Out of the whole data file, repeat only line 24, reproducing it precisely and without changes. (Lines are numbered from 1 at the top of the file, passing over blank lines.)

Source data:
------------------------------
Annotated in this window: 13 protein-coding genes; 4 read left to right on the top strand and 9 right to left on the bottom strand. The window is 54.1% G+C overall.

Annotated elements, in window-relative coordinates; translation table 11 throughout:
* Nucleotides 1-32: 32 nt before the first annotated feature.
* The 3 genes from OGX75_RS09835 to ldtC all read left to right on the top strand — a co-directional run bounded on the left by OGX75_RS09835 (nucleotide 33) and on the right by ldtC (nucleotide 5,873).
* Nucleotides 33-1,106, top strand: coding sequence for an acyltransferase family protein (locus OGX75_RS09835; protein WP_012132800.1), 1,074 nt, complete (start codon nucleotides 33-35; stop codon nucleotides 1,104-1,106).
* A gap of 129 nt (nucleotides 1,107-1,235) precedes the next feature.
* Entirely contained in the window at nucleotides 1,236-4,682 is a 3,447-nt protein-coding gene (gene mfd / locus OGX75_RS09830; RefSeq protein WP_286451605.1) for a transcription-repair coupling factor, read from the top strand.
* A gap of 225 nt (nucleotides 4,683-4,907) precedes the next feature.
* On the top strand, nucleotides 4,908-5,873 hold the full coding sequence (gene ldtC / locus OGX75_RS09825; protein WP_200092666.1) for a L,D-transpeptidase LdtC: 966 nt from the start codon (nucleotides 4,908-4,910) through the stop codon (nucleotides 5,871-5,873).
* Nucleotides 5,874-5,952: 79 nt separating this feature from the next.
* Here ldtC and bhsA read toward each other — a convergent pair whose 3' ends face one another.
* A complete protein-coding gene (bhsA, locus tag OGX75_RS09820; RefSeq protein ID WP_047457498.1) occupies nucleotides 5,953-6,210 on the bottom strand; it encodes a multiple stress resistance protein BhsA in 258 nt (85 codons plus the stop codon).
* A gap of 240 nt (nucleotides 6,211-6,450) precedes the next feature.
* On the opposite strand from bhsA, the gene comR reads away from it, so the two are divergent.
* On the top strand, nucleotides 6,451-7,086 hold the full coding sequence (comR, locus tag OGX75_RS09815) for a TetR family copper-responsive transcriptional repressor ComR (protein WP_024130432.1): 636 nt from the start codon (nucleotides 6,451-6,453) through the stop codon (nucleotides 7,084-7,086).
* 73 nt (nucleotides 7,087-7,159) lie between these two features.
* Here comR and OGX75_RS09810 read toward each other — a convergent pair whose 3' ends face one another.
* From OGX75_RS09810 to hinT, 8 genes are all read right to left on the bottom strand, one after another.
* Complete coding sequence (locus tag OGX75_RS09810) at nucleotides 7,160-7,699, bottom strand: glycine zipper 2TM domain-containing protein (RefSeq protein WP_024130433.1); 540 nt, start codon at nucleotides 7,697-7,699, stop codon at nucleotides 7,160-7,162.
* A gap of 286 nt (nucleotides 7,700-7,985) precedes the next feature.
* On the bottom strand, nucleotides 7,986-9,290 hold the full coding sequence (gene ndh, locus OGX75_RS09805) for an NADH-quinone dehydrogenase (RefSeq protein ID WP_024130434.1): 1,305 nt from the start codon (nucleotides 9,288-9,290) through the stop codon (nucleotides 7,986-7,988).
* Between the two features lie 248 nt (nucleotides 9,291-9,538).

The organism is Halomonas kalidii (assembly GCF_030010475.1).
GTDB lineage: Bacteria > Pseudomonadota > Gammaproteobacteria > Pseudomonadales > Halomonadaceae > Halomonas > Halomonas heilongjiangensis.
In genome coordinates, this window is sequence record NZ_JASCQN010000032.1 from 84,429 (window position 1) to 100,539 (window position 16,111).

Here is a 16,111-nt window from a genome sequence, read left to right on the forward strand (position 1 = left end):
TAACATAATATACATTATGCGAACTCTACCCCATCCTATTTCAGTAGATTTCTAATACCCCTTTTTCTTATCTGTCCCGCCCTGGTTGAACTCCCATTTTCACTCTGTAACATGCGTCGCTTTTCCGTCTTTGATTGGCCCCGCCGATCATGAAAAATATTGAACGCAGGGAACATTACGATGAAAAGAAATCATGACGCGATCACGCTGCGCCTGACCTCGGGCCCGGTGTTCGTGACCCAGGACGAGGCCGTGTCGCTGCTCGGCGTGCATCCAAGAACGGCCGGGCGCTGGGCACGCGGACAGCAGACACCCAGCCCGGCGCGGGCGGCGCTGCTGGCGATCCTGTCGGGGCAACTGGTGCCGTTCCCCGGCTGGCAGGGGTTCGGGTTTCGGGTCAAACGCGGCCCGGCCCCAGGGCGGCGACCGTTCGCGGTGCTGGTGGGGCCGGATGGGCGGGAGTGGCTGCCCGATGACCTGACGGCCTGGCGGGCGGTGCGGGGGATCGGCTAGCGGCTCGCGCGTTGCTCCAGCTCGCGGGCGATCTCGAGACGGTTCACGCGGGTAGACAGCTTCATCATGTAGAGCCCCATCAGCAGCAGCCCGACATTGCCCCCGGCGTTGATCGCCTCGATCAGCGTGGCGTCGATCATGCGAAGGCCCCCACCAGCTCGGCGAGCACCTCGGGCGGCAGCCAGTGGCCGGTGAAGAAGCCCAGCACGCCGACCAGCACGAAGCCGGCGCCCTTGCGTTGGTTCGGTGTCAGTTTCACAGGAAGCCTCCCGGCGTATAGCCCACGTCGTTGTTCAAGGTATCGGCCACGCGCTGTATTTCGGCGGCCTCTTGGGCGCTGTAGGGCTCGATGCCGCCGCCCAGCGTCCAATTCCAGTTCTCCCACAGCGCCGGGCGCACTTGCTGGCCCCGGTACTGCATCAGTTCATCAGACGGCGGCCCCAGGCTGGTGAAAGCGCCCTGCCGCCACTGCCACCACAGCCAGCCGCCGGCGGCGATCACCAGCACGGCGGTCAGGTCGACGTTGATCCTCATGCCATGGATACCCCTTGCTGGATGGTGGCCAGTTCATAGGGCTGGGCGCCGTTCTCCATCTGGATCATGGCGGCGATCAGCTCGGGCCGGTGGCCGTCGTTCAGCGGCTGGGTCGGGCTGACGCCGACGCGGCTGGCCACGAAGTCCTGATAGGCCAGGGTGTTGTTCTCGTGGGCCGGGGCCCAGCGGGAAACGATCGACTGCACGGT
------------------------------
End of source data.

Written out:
GTDB lineage: Bacteria > Pseudomonadota > Gammaproteobacteria > Pseudomonadales > Halomonadaceae > Halomonas > Halomonas heilongjiangensis.